VOLCÁN TAAL, Philippines – Gray ash is knee deep. It covers the houses and swollen bodies of cows and horses, their limbs protrude in unnatural angles in the shadow of a volcano in a bad mood that could explode again at any time.
“My house is gone,” said Melvin Mendoza, 39, a boatman who returned Tuesday to Taal, the volcanic island in the middle of a freshwater lake just 40 miles south of Manila, which erupted on Sunday as An atomic cloud of atomic fungus. .
Toxic ashes and smoke, which stink of sulfur and other harmful gases, have transformed the green island, a popular tourist spot, into a vast gray carpet of lifeless gray. At least 30,000 people within nine miles of surrounding cities have fled, and the United Nations says that up to half a million residents are still at risk. For now, the island is no longer habitable, and volcanologists say a fresh and perhaps more powerful eruption is possible.
Despite government warnings, Mr. Mendoza along with some other residents of the volcano island ventured to return from emergency shelters on Tuesday to see first-hand what was left of their homes and perhaps save some belongings . A journalist and photographer from The New York Times accompanied them.
Among the first challenges they faced was the depth of two feet of ash as they left a motorized canoe. It was difficult to see precisely where the water ended and the earth began. Hundreds of tilapia covered with dead ashes floated in the gentle current, injecting the smell of rotten fish into the scented air of sulfur.
In some places, the rain had already hardened the ash, like crusty snow, which makes it relatively easy to walk on it. In other places, the ash was still soft and treacherous.
Mr. Mendoza held back his tears as he retrieved a wooden board of what had been his home.
“We had happy memories here,” he said. “The island maintained our livelihoods, but also withdrew everything. It all went away in the blink of an eye. “
Coconut trees are now blackened stumps. The menacing mountain threw columns of smoke and ashes with ultrafine particles that are dangerous to breathe.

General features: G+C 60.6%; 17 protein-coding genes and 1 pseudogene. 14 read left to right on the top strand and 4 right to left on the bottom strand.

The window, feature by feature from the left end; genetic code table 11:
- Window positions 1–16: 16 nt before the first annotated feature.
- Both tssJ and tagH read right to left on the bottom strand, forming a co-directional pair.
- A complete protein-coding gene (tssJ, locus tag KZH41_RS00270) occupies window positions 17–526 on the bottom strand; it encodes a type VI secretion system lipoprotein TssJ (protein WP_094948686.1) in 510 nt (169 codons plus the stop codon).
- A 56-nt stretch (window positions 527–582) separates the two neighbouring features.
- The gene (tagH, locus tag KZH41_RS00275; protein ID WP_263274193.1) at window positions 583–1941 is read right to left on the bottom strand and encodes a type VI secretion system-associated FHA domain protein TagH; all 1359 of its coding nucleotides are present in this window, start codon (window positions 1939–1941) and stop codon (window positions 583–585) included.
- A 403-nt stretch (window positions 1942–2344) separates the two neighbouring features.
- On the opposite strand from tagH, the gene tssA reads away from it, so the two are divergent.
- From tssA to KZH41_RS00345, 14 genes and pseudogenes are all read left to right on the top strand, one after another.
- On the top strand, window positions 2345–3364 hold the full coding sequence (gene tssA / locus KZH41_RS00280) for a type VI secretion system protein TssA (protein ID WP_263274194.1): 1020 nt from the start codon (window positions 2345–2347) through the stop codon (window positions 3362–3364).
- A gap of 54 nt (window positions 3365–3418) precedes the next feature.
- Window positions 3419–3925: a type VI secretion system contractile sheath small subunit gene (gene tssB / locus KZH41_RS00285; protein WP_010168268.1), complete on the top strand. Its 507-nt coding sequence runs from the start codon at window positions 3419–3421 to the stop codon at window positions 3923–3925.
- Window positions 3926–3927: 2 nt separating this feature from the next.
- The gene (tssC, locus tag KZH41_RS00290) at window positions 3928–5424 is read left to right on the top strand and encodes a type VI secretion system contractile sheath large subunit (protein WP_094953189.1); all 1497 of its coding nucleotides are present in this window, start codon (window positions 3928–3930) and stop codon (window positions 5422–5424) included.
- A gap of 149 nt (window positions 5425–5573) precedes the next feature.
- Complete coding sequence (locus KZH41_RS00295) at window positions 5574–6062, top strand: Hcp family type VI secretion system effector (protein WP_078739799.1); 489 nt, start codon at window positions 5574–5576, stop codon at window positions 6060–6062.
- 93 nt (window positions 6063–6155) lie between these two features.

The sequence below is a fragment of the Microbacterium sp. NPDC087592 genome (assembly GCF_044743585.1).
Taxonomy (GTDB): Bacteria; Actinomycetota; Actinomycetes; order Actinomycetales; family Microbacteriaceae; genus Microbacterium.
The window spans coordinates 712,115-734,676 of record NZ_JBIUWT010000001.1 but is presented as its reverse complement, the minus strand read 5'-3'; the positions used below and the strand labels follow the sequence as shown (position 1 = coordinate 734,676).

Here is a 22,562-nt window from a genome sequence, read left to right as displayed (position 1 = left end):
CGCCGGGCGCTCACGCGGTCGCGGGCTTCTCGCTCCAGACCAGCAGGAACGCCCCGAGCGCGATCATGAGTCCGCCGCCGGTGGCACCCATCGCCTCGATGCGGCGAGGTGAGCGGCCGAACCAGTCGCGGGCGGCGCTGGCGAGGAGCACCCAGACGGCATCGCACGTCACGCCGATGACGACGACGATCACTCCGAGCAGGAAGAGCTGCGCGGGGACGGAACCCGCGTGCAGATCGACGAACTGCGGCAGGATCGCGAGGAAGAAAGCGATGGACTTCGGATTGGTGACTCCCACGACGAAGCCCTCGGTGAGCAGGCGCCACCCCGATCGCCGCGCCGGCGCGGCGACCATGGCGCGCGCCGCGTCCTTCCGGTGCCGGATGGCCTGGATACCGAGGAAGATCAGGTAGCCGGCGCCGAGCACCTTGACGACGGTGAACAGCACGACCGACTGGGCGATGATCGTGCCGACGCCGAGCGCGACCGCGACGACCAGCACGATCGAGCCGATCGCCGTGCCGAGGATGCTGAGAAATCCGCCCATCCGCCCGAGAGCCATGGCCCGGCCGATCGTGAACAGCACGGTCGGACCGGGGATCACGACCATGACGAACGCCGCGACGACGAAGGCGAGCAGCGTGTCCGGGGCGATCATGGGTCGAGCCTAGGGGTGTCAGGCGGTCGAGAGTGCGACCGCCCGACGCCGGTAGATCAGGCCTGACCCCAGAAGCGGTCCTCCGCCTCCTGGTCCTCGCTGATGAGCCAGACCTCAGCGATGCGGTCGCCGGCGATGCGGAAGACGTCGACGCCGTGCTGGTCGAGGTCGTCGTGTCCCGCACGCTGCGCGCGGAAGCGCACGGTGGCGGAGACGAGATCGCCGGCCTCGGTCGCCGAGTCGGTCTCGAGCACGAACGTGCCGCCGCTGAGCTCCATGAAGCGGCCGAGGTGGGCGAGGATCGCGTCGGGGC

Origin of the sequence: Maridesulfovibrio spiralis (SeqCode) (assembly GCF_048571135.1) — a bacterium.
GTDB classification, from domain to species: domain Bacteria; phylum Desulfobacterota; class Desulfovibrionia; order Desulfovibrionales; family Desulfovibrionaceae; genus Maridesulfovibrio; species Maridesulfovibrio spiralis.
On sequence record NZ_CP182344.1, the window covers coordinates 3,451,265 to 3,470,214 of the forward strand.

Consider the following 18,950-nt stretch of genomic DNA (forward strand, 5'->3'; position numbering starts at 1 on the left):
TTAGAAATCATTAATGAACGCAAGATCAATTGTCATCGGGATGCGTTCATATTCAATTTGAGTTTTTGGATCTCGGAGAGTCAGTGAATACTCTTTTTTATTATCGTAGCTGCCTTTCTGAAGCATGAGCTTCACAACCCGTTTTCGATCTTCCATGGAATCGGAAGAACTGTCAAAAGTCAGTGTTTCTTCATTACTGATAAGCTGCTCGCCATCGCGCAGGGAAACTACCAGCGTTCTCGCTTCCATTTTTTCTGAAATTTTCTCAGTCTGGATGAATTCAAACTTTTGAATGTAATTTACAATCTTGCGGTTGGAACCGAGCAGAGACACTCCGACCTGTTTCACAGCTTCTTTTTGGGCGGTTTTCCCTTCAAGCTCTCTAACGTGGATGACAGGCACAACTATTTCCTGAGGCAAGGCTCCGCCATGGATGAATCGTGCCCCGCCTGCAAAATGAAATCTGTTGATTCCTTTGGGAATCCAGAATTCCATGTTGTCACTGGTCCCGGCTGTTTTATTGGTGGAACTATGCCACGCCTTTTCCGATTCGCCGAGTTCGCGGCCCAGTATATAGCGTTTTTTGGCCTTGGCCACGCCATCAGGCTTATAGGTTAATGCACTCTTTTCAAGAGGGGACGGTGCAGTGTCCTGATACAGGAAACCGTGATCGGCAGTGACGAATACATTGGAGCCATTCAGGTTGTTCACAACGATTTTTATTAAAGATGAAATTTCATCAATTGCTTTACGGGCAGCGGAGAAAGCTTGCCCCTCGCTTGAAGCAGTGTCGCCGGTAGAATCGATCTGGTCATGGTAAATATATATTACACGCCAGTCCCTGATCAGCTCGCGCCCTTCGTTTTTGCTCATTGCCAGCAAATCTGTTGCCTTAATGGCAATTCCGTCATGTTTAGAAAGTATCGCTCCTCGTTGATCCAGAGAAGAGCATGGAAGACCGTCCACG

Just a few steps from the corpse of a horse were the remains of the tourist office of Taal, a two-story cement building that was once the busiest on the island and that houses more than 2,000 volcano visitors a year . All other nearby buildings have collapsed.
Taal, one of the most active volcanoes in the Philippines, roared to life with a jolt on Sunday, catapulted the ashes a mile high and caused dozens of earthquakes that terrorized people as far away as the metropolitan area of Manila, home to almost 13 million people
The Philippine Institute of Volcanology and Seismology of the government said Tuesday that Taal it remains in the fourth level of five-step alert, which means that another dangerous eruption remained possible in a matter of hours or days. He said that all residents on the island of the volcano should stay away, and warned of an intense and prolonged ash fall.
You could see a thick column of ashes that rose from the Taal crater miles away, and fragments of the volcano could be a danger to the planes, he said.
The volcano has erupted about 35 times in the last hundreds of years, volcanologists said. The last eruption was in 1977.
There was little warning before Sunday’s eruption, which sent residents of the island to fight for safety, leaving everything behind, including farm animals.
Mr. Mendoza said he felt lucky. His wife, Jasmine, 34, and two young children, 14 and 10, escaped unharmed.
“While we are alive, there is hope,” he said.
Others who returned in small canoes on Tuesday found that part of their livestock had survived. A farmer miraculously carried a water buffalo aboard a canoe.
Another rummaged through a crack in the ash-covered earth and emerged with a plastic bag of stuffed toys. “These are owned by my nieces,” he said as he pointed to a mound. “Our house is below that.”
Amid reports that the government can permanently ban residents from returning to the island, the men risked being arrested by the Coast Guard, which has deployed officers in the cities surrounding the volcano to ensure a complete evacuation.
For Roger Holgado, a 56-year-old volcano island resident, not returning is not an option. Holgado said he was born on the island and had spent his entire life there. He witnessed the last eruption 42 years ago when he was just a teenager.
“I’ve seen the island be restless before, but it has always calmed down,” he said. “I’m sure he will do it again this time, because I don’t know what we’ll do.”
Holgado said the family had operated a small lottery business on the island, which he had provided for him, his wife and nine children.
Renato Solidum, the government’s leading volcanologist, said Tuesday that Taal has been emitting lava since its eruption, accompanied by significant earthquakes, all pointing to more problems.
“The condition of the Taal volcano is dangerous and an explosive eruption is possible in a matter of hours,” he said.